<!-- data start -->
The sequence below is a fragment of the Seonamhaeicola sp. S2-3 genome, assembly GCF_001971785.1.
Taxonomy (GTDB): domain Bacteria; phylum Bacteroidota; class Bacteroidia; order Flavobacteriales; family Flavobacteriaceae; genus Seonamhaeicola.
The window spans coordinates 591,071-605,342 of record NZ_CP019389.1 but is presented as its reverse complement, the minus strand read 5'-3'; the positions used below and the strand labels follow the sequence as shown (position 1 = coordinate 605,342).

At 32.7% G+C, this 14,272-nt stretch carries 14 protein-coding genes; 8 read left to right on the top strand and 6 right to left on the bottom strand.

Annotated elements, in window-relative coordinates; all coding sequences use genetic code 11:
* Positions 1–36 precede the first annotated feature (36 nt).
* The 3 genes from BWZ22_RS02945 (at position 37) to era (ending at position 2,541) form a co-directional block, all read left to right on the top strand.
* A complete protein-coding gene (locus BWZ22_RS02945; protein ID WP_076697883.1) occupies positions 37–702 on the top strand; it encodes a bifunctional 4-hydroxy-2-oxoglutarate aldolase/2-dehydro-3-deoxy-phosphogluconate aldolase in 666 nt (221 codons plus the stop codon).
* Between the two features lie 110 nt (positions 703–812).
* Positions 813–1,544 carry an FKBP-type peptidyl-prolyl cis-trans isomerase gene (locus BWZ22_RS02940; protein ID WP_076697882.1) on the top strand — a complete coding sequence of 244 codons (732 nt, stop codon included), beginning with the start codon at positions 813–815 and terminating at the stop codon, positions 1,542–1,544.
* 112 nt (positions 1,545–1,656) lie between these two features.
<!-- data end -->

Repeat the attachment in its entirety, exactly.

The sequence below is a fragment of the Seonamhaeicola sp. S2-3 genome, assembly GCF_001971785.1.
Taxonomy (GTDB): domain Bacteria; phylum Bacteroidota; class Bacteroidia; order Flavobacteriales; family Flavobacteriaceae; genus Seonamhaeicola.
The window spans coordinates 591,071-605,342 of record NZ_CP019389.1 but is presented as its reverse complement, the minus strand read 5'-3'; the positions used below and the strand labels follow the sequence as shown (position 1 = coordinate 605,342).

At 32.7% G+C, this 14,272-nt stretch carries 14 protein-coding genes; 8 read left to right on the top strand and 6 right to left on the bottom strand.

Annotated elements, in window-relative coordinates; all coding sequences use genetic code 11:
* Positions 1–36 precede the first annotated feature (36 nt).
* The 3 genes from BWZ22_RS02945 (at position 37) to era (ending at position 2,541) form a co-directional block, all read left to right on the top strand.
* A complete protein-coding gene (locus BWZ22_RS02945; protein ID WP_076697883.1) occupies positions 37–702 on the top strand; it encodes a bifunctional 4-hydroxy-2-oxoglutarate aldolase/2-dehydro-3-deoxy-phosphogluconate aldolase in 666 nt (221 codons plus the stop codon).
* Between the two features lie 110 nt (positions 703–812).
* Positions 813–1,544 carry an FKBP-type peptidyl-prolyl cis-trans isomerase gene (locus BWZ22_RS02940; protein ID WP_076697882.1) on the top strand — a complete coding sequence of 244 codons (732 nt, stop codon included), beginning with the start codon at positions 813–815 and terminating at the stop codon, positions 1,542–1,544.
* 112 nt (positions 1,545–1,656) lie between these two features.